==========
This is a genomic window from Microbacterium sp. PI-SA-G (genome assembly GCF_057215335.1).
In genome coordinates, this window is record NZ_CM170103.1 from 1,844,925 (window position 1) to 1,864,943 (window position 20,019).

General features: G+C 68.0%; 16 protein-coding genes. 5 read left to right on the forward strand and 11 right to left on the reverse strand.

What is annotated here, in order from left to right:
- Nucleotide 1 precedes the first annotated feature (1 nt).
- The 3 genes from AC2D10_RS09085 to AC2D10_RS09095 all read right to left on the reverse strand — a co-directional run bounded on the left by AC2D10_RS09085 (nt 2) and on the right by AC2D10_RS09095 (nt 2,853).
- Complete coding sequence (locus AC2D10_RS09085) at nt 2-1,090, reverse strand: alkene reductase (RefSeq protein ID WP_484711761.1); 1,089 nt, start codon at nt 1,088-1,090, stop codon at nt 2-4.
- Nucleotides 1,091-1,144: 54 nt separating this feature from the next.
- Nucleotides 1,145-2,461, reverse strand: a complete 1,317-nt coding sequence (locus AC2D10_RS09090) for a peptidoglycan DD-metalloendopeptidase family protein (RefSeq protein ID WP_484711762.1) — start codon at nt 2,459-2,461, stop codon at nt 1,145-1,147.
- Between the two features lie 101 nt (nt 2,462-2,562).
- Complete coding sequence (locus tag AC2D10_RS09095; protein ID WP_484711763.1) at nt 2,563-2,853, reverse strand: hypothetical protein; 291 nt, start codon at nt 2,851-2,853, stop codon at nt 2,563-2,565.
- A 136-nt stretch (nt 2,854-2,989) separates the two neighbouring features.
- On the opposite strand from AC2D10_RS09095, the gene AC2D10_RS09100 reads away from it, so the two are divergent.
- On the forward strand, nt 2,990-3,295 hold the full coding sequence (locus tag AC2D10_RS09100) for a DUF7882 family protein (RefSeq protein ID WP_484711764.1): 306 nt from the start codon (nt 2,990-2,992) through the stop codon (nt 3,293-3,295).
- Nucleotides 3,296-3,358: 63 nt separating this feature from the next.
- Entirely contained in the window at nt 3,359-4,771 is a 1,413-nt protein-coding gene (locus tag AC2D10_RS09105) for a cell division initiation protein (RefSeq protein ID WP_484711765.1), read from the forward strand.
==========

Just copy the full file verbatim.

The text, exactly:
This is a genomic window from Microbacterium sp. PI-SA-G (genome assembly GCF_057215335.1).
In genome coordinates, this window is record NZ_CM170103.1 from 1,844,925 (window position 1) to 1,864,943 (window position 20,019).

General features: G+C 68.0%; 16 protein-coding genes. 5 read left to right on the forward strand and 11 right to left on the reverse strand.

What is annotated here, in order from left to right:
- Nucleotide 1 precedes the first annotated feature (1 nt).
- The 3 genes from AC2D10_RS09085 to AC2D10_RS09095 all read right to left on the reverse strand — a co-directional run bounded on the left by AC2D10_RS09085 (nt 2) and on the right by AC2D10_RS09095 (nt 2,853).
- Complete coding sequence (locus AC2D10_RS09085) at nt 2-1,090, reverse strand: alkene reductase (RefSeq protein ID WP_484711761.1); 1,089 nt, start codon at nt 1,088-1,090, stop codon at nt 2-4.
- Nucleotides 1,091-1,144: 54 nt separating this feature from the next.
- Nucleotides 1,145-2,461, reverse strand: a complete 1,317-nt coding sequence (locus AC2D10_RS09090) for a peptidoglycan DD-metalloendopeptidase family protein (RefSeq protein ID WP_484711762.1) — start codon at nt 2,459-2,461, stop codon at nt 1,145-1,147.
- Between the two features lie 101 nt (nt 2,462-2,562).
- Complete coding sequence (locus tag AC2D10_RS09095; protein ID WP_484711763.1) at nt 2,563-2,853, reverse strand: hypothetical protein; 291 nt, start codon at nt 2,851-2,853, stop codon at nt 2,563-2,565.
- A 136-nt stretch (nt 2,854-2,989) separates the two neighbouring features.
- On the opposite strand from AC2D10_RS09095, the gene AC2D10_RS09100 reads away from it, so the two are divergent.
- On the forward strand, nt 2,990-3,295 hold the full coding sequence (locus tag AC2D10_RS09100) for a DUF7882 family protein (RefSeq protein ID WP_484711764.1): 306 nt from the start codon (nt 2,990-2,992) through the stop codon (nt 3,293-3,295).
- Nucleotides 3,296-3,358: 63 nt separating this feature from the next.
- Entirely contained in the window at nt 3,359-4,771 is a 1,413-nt protein-coding gene (locus tag AC2D10_RS09105) for a cell division initiation protein (RefSeq protein ID WP_484711765.1), read from the forward strand.